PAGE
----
British retailers continue to seek canny moves abroad into developing markets. Russia, China and even Libya are considered desirable locations in the race to supply and satisfy deep pocketed consumers.
It may come as some surprise that Melbourne, Victoria also has been talked about as a retailing hot-spot for international brands to invest in. Asos, Topshop, Zara and WH Smith have all claimed recent success in Australia’s second city, which is home to many aspirational consumers.
Laura Anderson is determined to ensure that the Australian city of Melbourne becomes an international shop-window for the retail business.
“We’re looking for mid-level brands to invest in Melbourne. Chinese and UK retailers are finding that the microcosm in Victoria is edgy, innovative, creative and inclusive. I find that people are always looking for what’s next. Australia is a window into the Asian market with its geographical position in the new world order,” she says.
After two decades in Australia, she has the straight talking confidence that comes of success in her field.
She began retail life at department stores’ Marshall Fields and Neiman Marcus whilst studying at university before managing a chain of sportswear stores. Anderson then entered technology and has served in influential positions in the supply chain, technology and retail sectors. She has advised Apple, Coca-Cola and Johnson & Johnson and was a non-executive director of the Just Group. Now chairman of the L’Oreal Fashion festival in Melbourne, the second largest fashion festival in the world, she expects 380,000 people to visit next March.
“Melbourne has fresh air, fabulous food, great people and the transport system is one of the reasons it’s so liveable,” she says with sincerity. “There’s something about the education system that produces fantastic results. The labour workforce is educated and is so strong and technology’s a key part of that.”
Laura has been meeting ‘top UK brands’ and the British Retail Consortium in London to discuss opportunities in Melbourne for retailers, and says Melbournians are ready to receive after years of suffering the ‘tyranny of distance’ in the global supply chain.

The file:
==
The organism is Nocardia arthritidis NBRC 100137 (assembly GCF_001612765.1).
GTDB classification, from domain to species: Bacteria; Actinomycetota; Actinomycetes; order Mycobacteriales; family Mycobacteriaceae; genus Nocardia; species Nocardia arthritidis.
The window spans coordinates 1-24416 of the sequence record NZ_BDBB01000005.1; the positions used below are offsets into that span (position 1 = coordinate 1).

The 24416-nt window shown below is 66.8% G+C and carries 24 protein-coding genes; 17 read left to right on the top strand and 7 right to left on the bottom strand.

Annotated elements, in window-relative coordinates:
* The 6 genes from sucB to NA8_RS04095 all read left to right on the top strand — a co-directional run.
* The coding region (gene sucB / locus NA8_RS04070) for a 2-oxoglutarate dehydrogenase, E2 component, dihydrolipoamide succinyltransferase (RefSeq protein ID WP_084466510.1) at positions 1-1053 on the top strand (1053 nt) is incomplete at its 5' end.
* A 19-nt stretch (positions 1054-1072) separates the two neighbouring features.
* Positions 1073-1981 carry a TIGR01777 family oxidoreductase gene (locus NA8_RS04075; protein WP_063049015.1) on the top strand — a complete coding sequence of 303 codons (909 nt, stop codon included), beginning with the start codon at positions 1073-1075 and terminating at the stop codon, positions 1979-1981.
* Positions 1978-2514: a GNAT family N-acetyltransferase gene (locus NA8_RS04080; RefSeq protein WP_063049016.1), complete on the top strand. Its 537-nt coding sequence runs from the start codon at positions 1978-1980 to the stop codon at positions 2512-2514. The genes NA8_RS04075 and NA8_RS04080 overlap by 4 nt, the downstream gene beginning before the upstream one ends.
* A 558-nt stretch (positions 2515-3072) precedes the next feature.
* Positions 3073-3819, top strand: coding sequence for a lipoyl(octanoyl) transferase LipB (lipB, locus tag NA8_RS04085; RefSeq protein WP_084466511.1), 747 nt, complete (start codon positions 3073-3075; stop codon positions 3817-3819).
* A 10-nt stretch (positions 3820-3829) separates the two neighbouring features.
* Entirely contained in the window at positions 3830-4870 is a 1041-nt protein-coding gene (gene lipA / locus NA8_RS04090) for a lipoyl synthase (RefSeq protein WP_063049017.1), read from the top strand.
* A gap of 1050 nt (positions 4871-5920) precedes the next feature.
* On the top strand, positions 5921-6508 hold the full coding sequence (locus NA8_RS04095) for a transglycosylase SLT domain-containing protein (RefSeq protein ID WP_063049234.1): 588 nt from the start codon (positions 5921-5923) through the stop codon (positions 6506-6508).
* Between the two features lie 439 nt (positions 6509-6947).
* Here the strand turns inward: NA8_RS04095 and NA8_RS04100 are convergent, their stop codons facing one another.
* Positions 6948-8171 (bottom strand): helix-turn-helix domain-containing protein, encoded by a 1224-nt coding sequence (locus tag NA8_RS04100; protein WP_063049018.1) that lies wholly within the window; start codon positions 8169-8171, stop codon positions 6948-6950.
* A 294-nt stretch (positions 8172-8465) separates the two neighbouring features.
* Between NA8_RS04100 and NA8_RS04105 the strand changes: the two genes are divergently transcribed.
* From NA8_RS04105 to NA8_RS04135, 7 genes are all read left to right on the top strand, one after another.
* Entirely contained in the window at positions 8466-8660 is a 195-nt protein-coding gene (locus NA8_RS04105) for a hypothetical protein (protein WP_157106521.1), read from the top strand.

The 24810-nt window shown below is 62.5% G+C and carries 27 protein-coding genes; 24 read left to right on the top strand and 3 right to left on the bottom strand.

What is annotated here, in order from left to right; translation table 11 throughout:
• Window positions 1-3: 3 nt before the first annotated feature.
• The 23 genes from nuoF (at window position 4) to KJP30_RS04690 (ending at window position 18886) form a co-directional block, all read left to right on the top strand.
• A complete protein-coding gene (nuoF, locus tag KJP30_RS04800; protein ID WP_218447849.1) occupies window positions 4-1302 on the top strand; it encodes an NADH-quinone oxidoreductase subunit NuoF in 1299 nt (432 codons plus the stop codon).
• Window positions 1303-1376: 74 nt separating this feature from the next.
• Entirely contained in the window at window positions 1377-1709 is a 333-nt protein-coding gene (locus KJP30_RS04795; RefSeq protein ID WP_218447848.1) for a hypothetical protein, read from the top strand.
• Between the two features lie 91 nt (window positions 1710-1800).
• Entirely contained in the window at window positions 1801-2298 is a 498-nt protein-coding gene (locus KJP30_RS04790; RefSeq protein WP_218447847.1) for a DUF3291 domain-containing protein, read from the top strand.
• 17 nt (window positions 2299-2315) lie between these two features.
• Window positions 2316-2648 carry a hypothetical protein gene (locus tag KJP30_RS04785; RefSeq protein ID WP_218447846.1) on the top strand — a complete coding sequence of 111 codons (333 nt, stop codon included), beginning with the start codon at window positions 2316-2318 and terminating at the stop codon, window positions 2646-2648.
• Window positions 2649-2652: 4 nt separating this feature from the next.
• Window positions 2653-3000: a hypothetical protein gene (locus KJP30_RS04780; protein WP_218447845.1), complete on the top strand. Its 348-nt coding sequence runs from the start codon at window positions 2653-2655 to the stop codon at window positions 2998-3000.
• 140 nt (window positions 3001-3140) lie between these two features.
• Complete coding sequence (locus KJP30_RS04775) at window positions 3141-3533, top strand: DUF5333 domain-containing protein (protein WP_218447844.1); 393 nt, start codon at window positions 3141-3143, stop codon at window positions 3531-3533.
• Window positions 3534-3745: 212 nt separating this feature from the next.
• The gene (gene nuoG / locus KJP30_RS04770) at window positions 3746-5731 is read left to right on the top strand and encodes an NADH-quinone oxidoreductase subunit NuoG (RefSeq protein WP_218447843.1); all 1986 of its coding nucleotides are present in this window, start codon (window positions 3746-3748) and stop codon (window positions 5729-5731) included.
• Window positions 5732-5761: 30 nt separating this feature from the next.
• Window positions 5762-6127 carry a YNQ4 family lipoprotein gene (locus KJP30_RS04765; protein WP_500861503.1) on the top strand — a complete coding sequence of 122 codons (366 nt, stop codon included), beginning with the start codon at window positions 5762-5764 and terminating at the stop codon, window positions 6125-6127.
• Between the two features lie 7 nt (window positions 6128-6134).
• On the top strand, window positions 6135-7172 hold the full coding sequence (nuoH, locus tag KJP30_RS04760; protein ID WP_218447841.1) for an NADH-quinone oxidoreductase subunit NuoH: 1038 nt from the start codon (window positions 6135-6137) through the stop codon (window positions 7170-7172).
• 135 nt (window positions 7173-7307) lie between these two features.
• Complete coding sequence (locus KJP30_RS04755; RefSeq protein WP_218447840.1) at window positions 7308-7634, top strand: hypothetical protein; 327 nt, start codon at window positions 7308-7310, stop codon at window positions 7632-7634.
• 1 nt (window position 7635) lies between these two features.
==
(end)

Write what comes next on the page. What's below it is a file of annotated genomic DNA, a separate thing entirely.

The city of 4.4m has a strong cultural offering; it contains Anglican and Roman Catholic cathedrals, many fine churches, museums and art galleries. It also plays host to the aforementioned Fashion Festival every March and showcases high-profile sporting events such as the Melbourne Cup, Australian Open and the F1 Grand Prix each year.
What more, Australia’s economic strength is rather outstanding. Coming through the global recession unscathed, Australia has registered 22 successive years of economic growth.
So is it time for British retailers to put up their stores on the cobbled streets of this impressive city full of many fine parks and distinguished public buildings? And can Brits put aside stereotypes of Australia as a homogenous nation whose inhabitants prefer to wear a t-shirt and sandals most days?
Anderson patriotically believes so. “Immigration into the country is massive from all over the world (one in four Melbournians were born overseas). Melbourne is a sophisticated city,” she says. “People are shopping for global brands and they want to be able to shop on the world stage. In terms of customer service generally we’re relaxed. You have some retailers at the very top end who have exacting attention to detail and others who allow you to come in and help yourself. A lot of Australian shoppers don’t like to be bothered by sales assistants. They like their space.”
Of course, if you are considering investing in the region it’s important to do your homework. Despite its similarities with the UK, the Australian and Melbourne markets have their own cultural and consumer preferences. Starbucks learned this lesson the hard way when they entered Australia without a detailed understanding of the boutique coffee culture in Melbourne and other cities. Retailers must research their business carefully to tailor their strategy to local conditions. A good way for retailers to do this is to speak to the Victorian Government Business Office in London.
When gold was discovered in 1851 Melbourne rapidly increased in size. Perhaps Melbourne today is gold yet to be discovered by UK retailers…